lists.openwall.net   lists  /  announce  owl-users  owl-dev  john-users  john-dev  passwdqc-users  yescrypt  popa3d-users  /  oss-security  kernel-hardening  musl  sabotage  tlsify  passwords  /  crypt-dev  xvendor  /  Bugtraq  Full-Disclosure  linux-kernel  linux-netdev  linux-ext4  linux-hardening  PHC 
Open Source and information security mailing list archives
 
Hash Suite for Android: free password hash cracker in your pocket
[<prev] [next>] [<thread-prev] [thread-next>] [day] [month] [year] [list]
Date: Mon, 6 Jan 2014 17:28:03 -0500
From: Bill Cox <waywardgeek@...il.com>
To: discussions@...sword-hashing.net
Subject: Re: [PHC] Security concern for Catena

On Mon, Jan 6, 2014 at 10:15 AM, Christian Forler > I hope not, because I
just switched NoelKDF to use something very
>
>  > similar to Catena 2 to eliminate timing attacks.  If Catena 2 has a
> > weakness, I would appreciate hearing about it.
>
> Catena-\lambda, and especially Catena-2, is *NOT*
> sequential-memory-hard. So you do always benefit from multiple cores.
> For c cores you can theoretically speed up the performance to a factor
> of O(c^(1/\lambda+1)). So, for c=1,000,000  you can speedup the
> computation of Catena-2 by a factor of 100.
>
> I'm mot sure if this is either acceptable or not. What do you think?
>

By "speeding up", I assume you mean for an attacker who wants to use less
memory than there are nodes in the graph.  Otherwise, since every hash has
to be computed sequentially, more cores wont help.  Because of the ability
to pre-compute data many cycles in advance due to the fixed memory read
pattern, you can get about the same speed with Catena-1 using 1% of the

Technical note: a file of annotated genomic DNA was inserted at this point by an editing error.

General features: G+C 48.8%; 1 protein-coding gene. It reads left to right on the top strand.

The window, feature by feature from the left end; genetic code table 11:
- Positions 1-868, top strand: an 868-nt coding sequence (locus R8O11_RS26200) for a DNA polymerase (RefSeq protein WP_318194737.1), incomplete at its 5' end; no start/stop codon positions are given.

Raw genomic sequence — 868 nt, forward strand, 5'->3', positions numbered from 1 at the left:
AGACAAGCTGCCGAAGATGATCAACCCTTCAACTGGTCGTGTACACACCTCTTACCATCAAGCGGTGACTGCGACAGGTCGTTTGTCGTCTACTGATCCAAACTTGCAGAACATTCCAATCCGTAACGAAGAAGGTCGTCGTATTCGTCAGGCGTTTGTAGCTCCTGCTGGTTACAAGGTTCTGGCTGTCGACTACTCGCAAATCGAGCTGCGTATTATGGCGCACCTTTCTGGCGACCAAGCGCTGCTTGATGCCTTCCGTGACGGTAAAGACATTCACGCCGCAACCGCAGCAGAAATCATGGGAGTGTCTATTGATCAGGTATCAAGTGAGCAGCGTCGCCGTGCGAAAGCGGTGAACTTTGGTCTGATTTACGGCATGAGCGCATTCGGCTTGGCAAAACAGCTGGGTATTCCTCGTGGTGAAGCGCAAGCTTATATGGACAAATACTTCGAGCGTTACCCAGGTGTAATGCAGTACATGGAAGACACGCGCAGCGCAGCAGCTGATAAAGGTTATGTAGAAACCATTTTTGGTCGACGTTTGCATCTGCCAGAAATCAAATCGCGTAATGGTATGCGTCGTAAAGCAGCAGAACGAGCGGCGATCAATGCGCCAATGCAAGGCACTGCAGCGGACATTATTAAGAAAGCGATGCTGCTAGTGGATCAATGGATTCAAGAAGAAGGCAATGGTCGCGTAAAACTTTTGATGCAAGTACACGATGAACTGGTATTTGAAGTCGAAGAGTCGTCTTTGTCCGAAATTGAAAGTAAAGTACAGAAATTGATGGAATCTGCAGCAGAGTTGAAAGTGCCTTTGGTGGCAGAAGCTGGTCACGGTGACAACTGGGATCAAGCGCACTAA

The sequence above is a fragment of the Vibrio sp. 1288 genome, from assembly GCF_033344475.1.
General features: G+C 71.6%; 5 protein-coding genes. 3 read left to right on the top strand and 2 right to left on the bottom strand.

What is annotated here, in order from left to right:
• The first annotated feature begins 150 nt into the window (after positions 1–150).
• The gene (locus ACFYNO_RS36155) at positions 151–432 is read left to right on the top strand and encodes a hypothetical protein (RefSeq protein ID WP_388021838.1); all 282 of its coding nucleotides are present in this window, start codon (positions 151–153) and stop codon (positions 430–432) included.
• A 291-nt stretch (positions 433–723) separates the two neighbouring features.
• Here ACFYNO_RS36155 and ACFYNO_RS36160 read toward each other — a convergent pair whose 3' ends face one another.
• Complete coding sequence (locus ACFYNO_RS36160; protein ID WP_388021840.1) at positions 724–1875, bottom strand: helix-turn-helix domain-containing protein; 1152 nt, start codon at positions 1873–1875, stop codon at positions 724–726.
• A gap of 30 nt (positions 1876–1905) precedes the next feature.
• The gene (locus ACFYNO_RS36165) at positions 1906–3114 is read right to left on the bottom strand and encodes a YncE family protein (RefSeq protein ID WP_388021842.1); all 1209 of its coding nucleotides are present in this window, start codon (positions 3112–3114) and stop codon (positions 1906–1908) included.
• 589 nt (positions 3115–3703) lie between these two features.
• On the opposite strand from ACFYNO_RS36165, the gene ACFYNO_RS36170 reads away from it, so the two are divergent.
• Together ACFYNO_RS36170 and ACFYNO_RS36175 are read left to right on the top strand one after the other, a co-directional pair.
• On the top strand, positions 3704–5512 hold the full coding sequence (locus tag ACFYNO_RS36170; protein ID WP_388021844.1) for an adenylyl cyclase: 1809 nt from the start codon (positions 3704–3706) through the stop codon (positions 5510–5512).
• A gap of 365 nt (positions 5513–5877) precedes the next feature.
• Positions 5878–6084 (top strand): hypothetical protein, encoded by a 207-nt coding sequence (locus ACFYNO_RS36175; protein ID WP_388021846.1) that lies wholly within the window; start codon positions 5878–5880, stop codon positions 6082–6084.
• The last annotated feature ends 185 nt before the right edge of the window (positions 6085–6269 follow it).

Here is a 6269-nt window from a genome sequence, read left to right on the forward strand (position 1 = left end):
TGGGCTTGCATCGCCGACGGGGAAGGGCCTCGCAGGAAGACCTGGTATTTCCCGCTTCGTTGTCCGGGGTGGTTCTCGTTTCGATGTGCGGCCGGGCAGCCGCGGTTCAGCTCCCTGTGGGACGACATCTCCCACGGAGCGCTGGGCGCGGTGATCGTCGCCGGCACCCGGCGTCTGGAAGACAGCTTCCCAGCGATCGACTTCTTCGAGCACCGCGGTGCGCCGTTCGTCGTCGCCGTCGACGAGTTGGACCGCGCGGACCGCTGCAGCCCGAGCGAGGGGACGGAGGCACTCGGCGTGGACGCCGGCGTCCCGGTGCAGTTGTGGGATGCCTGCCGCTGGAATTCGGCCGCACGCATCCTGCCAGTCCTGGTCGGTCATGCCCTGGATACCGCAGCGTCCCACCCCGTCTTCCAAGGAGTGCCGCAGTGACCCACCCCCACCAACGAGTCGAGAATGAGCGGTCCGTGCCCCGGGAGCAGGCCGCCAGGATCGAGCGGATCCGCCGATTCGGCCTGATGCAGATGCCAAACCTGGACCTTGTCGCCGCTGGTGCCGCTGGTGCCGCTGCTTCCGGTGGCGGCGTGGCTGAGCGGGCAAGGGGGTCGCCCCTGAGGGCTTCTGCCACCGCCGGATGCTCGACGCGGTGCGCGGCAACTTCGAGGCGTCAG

memory and 100 cores as with using full memory and 1 core.  For Catena-2,
an attacker with 1% of the memory needs 10,000 cores to get the same speed.
 I don't know if Catena-3 offers enough security benefit to warrant the
extra delay in the algorithm vs Catena-2, so I'll put in a vote for
Catena-3 rather than Catena-4.  This is perfectly acceptable behavior, IMO.

Your proof is really helping me think about my NoelKDF, which now has
Catena-inspired password-independent memory access patterns.  When it
depended on the password, it was easy to show that it was sequential hard,
and in fact better off than scrypt in terms of the benefit an attacker can
gain with more cores and less memory.  This ability to get cores working
ahead of when their data will be needed makes it much harder to think about.

The simplified loop for NoelKDF for m memory locations looks like:

v(0) = H(x)
for(i = 0; i < m-1; i++)
    j = H(i) % (i+1)
    v(i+1) = H( v(i), v(j) )
output v(m-1)

This creates a random-ish DAG where like Catena, every node points to the
prior node , and there's an edge pointing to another random-ish node.

The weak hash function potentially introduces vulnerabilities, but let's
assume H is solid for this analysis.  In NoelKDF, partition memory into 4
equal size sequential groups g1...g4.  In this case over 1/4th of the edges
from group g4 point to g3.  If the memory size is M, then g4 has M/4 nodes
and 1/4th of them point to g3, so M/16 edges exist between g3 and g4.  The
edges between the other adjacent groups will be at least this high.

This subgraph forms a Catena-3 graph with M/16 nodes in each row!  Well,
almost.  The edges are random rather than bit-reversal ordered.  Does this
matter?  Therefore, I can say NoelKDF has at least as strong resistance to
TMTO as Catena-3 when using 8X as much memory?  An attacker trying to use
less than 1/8th the memory will get hammered with extra computational
effort, just like Catena-3.

This still doesn't take into account 3/4ths of the edges, though.  It's
nice to start with a good lower bound.

Bill

Content of type "text/html" skipped

Powered by blists - more mailing lists